Wednesday, February 24, 2010

From wooden skis to Pakistan's 1st Winter Olympian - (Washington Post)

These days, Abbas uses Atomic skis and equipment donated to him through his country's ski federation, along with the Pakistan Air Force, in which Abbas is currently enlisted, his primary duty being to ski. Abbas waxes and tunes his own skis, a job the top competitors typically hire a technician to do.

His coach arranges the training, does the cooking and cleaning and serves as an interpreter for Abbas, who is still working on his English. It's all so Abbas can focus solely on his skiing.

Training to compete with the best in the world has been challenging, even under Farooq's guidance. At 17, Abbas spent 15 days in Japan, learning the technique of the slalom from a specialist.

Hardly enough time.

With no travel budget, Abbas only attended a handful of small events each year. He would go to a military-and-police giant slalom race in Switzerland, or an entry-league FIS competition in Iran.

His results were unspectacular. He needed more training.

So, Farooq rounded up more funds, enough to send his star pupil, along with seven other kids, to Austria in 2009 to work with some professional coaches. It was an intensive six-week training session, a crash course in the slalom.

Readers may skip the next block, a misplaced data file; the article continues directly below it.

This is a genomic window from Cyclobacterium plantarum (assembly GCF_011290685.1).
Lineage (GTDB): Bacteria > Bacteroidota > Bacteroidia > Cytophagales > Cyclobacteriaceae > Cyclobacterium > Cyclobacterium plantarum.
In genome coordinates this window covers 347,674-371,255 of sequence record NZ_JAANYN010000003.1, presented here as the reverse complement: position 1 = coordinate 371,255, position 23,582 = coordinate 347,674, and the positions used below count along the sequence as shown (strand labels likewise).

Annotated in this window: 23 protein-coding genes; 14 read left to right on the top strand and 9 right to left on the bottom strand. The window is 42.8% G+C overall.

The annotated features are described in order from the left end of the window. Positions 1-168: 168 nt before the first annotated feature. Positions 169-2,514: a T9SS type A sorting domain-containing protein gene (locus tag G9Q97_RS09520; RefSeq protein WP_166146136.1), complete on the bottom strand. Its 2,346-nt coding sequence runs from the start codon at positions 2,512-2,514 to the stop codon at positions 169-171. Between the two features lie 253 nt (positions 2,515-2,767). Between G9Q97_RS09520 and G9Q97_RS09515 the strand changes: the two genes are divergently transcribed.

With proper training, Abbas began to make great strides. He even finished eighth in a lower-tier race in Lebanon last March, his only top-10 finish at a FIS-sanctioned competition.
Read More at Washington Post

Saturday, February 13, 2010

Pakistani Nation has a new hero in Naseem Hameed

"By Syed Khalid Mahmood

The Pakistan sports in general has been undergoing a lean patch for quite sometime and under the circumstances it’s not surprising to find the nation getting overjoyed with the rare moment of triumph.

Now it’s Naseem Hameed having become a folk hero after becoming South Asia’s fastest woman by winning the 100-metre race in the regional games held recently in Dhaka, Bangladesh.

She had clocked 11.81 seconds to clinch the gold medal in the race in the 11th South Asian Games to become Pakistan’s first female athlete to win the sprint in the history of the regional competition launched quarter of a century ago.

The 22-year-old Naseem was accorded hero’s welcome upon her return to hometown Karachi and there has been no dull moment for her since then. The life has changed completely for the youngster and she has been elevated to the status of celebrity as quickly as she had covered the distance of those 100 meters."
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All About Latest Sports Action: Nation has a new hero in Naseem Hameed


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